OPINION: Gene editing is not the villain

A drawing of a scientist editing genes.
(Megan Li • The Student Life)

Anyone following the news has probably heard about Clustered Regularly Interspaced Short Palindromic Repeats, aka CRISPR: a genome editing technique made famous for its efficiency and ease of use. It was created by Emmanuelle Charpentier and Jennifer Doudna PO ’85, who both recently received the Nobel Prize in Chemistry for this invention.

Sadly, a lot of fear around CRISPR started after an incident in 2015, when a Chinese researcher named He Jiankui edited the genes of two unborn twin girls with the intent of making them resistant to HIV. This alteration raised concerns because it could lead to unanticipated changes in the genomes in the long run. Even worse, it could lead to designer babies for which parents make specific requests in regard to their physical characteristics, thus turning genome editing into a modern form of eugenics

Despite all of this, gene editing is not something to be scared of, and we must spread the word. It is a tool that can improve our lives when accompanied by strict regulations that control the accessibility to this technology and its gratuitous use. Every moment we spend afraid of gene editing is a moment someone who could be helped by it suffers unduly. 

First and foremost, gene editing has the potential to treat a wide range of diseases. Scientists have been testing this theory in patients by targeting problematic genes in their DNA sequences responsible for maladies from cancer to blood disorders.

Similarly, gene editing could prove helpful in the prevention of illness if scientists find a way to edit the germline, the human reproductive cells which combine to form offspring. By identifying and fixing disease-causing mutations before individuals are born, scientists could bypass the need of having to develop new therapies in the first place, and people could avoid the mental and physical difficulties that come with having a severe disease, such as cancer.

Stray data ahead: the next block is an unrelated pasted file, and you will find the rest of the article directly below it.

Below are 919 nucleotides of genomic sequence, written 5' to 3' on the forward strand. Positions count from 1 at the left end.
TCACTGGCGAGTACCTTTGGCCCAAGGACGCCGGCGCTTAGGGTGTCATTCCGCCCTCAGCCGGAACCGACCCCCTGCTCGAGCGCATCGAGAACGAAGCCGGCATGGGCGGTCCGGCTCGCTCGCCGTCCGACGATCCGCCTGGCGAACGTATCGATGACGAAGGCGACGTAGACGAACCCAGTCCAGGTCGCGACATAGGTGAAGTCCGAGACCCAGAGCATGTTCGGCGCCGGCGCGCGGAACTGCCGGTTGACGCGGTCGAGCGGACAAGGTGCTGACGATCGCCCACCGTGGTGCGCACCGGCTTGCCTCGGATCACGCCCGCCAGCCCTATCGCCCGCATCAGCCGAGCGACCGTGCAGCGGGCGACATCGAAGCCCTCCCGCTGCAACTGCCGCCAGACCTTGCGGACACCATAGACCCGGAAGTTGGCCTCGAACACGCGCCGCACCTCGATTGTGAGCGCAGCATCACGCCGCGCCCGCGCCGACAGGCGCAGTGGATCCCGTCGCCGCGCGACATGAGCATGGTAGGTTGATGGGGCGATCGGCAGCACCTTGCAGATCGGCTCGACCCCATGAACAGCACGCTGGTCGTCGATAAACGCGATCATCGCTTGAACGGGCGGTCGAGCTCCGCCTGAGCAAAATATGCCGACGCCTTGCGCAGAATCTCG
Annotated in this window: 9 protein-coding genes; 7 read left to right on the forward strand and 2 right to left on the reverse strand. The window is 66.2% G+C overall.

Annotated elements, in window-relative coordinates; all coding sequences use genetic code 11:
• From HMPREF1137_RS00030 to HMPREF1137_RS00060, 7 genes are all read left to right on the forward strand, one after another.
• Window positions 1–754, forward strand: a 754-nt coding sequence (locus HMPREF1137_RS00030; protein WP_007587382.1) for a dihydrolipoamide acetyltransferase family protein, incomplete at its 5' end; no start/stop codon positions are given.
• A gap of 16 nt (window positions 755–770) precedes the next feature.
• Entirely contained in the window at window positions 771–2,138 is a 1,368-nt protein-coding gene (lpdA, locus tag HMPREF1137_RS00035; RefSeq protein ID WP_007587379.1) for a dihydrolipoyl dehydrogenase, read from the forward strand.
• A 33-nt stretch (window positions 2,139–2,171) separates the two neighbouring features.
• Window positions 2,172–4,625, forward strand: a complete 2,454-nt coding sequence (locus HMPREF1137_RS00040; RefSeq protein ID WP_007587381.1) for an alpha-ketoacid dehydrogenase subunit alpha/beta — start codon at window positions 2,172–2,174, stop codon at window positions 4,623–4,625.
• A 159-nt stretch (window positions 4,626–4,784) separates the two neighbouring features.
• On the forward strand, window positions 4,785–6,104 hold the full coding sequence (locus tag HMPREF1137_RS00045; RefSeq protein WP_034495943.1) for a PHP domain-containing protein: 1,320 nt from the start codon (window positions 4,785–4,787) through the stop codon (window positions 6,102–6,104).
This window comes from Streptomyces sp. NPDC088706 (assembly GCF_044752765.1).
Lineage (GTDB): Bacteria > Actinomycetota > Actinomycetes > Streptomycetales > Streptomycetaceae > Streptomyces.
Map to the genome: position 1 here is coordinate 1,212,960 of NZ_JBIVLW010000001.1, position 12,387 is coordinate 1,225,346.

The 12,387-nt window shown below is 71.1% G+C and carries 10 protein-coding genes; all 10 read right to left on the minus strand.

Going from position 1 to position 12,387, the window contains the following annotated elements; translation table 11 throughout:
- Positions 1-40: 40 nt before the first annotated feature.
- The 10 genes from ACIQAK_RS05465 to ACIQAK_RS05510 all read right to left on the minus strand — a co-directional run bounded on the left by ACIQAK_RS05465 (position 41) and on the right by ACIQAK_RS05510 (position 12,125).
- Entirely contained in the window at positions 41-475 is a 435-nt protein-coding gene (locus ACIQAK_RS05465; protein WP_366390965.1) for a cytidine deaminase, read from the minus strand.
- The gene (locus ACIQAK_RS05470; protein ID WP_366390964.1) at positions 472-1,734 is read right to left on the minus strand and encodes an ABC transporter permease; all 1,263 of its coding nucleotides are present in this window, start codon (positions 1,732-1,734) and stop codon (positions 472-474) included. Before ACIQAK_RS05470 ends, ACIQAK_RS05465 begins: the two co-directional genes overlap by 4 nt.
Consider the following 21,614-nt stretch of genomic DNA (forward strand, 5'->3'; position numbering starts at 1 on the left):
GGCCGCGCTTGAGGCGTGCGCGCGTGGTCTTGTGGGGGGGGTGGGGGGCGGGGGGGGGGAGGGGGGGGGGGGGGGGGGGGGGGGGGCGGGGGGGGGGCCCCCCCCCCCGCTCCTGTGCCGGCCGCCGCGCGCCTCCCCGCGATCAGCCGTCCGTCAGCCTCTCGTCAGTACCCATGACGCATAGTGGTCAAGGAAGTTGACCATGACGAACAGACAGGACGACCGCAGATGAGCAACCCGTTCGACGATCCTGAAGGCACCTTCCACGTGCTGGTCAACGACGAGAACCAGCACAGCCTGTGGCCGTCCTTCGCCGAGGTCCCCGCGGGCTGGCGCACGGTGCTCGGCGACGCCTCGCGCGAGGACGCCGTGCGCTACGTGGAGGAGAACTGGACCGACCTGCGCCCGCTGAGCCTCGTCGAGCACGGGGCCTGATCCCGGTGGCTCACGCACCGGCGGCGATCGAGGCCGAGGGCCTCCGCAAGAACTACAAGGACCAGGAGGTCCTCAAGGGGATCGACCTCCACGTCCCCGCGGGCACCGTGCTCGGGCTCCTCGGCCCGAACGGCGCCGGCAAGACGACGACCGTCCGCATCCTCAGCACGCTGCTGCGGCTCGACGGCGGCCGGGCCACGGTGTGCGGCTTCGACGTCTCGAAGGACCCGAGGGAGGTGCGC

Another way in which humans could benefit from tools such as CRISPR is applying it to agriculture. Besides, gene editing is already often used to provide us with the genetically modified plant varieties we see in the market today. Using CRISPR can lead to even more innovative solutions, such as the climate proofing of crops for extreme weather conditions, which are increasingly common nowadays due to climate change. Surprisingly, gene editing can also provide people with foods that have more nutritional benefits (e.g., golden rice) and confer disease resistance to agricultural products, thus improving the health of consumers.

Perhaps one of the least mentioned advantages is the opportunity to save endangered species. Some animals, such as the Tasmanian devil, face extinction due to an infectious cancer. Gene editing allows experts to perform crosses with better-adapted species populations that do not show gene abnormalities and directly transfer beneficial alleles to the threatened population.

Of course, such an innovative technology cannot come without risks. The scientific community is deeply concerned about the implications of germline editing, since it would introduce changes that can affect entire generations. Although some genetic interventions might prove beneficial for our health in the short term, they may create unintended mutations